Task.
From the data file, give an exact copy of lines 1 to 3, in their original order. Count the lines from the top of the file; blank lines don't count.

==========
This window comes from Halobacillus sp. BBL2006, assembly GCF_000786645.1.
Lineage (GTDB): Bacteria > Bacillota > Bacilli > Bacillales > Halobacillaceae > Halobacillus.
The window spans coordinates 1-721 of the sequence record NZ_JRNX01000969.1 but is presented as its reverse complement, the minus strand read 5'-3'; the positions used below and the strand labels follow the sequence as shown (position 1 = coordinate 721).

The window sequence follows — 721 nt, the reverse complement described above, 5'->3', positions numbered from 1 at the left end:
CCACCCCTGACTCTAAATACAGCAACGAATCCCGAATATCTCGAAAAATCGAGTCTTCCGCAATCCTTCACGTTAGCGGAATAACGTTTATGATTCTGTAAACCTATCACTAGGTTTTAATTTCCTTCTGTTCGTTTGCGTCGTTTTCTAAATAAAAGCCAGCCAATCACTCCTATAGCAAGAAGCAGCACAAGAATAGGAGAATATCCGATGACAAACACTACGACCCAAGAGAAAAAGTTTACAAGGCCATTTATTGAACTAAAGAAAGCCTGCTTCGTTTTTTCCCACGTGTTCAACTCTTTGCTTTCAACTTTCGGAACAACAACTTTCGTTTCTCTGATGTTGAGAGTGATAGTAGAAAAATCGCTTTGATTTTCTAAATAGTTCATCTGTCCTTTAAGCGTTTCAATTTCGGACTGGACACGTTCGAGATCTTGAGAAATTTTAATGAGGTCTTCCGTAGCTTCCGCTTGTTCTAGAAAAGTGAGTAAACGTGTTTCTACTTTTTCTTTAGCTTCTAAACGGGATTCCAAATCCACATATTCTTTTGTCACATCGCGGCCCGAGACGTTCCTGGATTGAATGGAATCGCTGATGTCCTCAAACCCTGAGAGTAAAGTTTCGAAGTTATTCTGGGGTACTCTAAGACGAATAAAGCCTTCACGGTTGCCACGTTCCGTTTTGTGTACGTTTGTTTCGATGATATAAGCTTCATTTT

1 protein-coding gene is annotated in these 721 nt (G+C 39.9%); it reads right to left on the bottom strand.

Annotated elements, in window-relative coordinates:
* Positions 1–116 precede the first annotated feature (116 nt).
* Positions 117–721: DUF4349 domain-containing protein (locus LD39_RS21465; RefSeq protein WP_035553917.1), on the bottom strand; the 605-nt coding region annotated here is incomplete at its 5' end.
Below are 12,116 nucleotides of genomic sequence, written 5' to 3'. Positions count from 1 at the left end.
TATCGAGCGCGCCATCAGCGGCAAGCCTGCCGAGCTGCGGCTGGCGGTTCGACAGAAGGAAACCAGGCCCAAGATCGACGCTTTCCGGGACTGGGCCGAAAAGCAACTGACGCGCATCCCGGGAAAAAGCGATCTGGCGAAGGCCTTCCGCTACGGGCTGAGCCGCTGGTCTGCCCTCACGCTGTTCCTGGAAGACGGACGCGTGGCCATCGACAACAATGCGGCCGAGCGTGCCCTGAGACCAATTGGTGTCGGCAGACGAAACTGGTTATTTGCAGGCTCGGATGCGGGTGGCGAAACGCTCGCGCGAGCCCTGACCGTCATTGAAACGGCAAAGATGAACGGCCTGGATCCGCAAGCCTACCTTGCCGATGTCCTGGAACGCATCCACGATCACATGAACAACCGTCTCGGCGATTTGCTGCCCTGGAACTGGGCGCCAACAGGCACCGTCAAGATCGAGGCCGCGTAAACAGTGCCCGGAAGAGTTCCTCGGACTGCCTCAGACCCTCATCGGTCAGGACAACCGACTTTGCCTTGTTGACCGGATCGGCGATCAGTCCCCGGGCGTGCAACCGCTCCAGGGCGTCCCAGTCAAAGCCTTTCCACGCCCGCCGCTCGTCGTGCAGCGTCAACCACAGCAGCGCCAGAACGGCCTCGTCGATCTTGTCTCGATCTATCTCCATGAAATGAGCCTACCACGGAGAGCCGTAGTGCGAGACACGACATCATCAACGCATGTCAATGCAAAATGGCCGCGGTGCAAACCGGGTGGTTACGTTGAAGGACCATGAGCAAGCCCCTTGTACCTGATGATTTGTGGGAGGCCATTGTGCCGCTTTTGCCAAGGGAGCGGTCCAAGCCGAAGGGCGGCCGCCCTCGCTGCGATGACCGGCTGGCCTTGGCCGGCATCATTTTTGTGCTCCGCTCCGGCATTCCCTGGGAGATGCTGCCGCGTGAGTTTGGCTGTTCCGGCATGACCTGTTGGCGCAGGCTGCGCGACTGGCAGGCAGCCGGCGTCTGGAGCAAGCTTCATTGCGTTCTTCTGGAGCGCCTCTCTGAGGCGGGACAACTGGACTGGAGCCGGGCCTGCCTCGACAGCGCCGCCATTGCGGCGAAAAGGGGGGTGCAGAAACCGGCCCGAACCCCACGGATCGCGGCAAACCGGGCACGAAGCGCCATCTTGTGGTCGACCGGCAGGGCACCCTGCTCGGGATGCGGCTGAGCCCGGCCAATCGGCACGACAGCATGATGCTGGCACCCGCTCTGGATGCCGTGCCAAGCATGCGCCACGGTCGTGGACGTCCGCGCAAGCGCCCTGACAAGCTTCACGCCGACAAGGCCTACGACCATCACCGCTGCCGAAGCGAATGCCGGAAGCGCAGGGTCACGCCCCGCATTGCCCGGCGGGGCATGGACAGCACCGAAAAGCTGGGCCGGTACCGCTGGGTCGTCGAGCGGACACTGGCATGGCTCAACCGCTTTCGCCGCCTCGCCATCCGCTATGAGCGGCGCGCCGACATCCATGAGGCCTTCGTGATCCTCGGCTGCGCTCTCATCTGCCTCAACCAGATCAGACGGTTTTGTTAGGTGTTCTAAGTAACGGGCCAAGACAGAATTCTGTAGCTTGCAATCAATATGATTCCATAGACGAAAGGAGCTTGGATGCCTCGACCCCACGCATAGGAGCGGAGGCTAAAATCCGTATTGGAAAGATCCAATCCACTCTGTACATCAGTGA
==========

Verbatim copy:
This window comes from Halobacillus sp. BBL2006, assembly GCF_000786645.1.
Lineage (GTDB): Bacteria > Bacillota > Bacilli > Bacillales > Halobacillaceae > Halobacillus.
The window spans coordinates 1-721 of the sequence record NZ_JRNX01000969.1 but is presented as its reverse complement, the minus strand read 5'-3'; the positions used below and the strand labels follow the sequence as shown (position 1 = coordinate 721).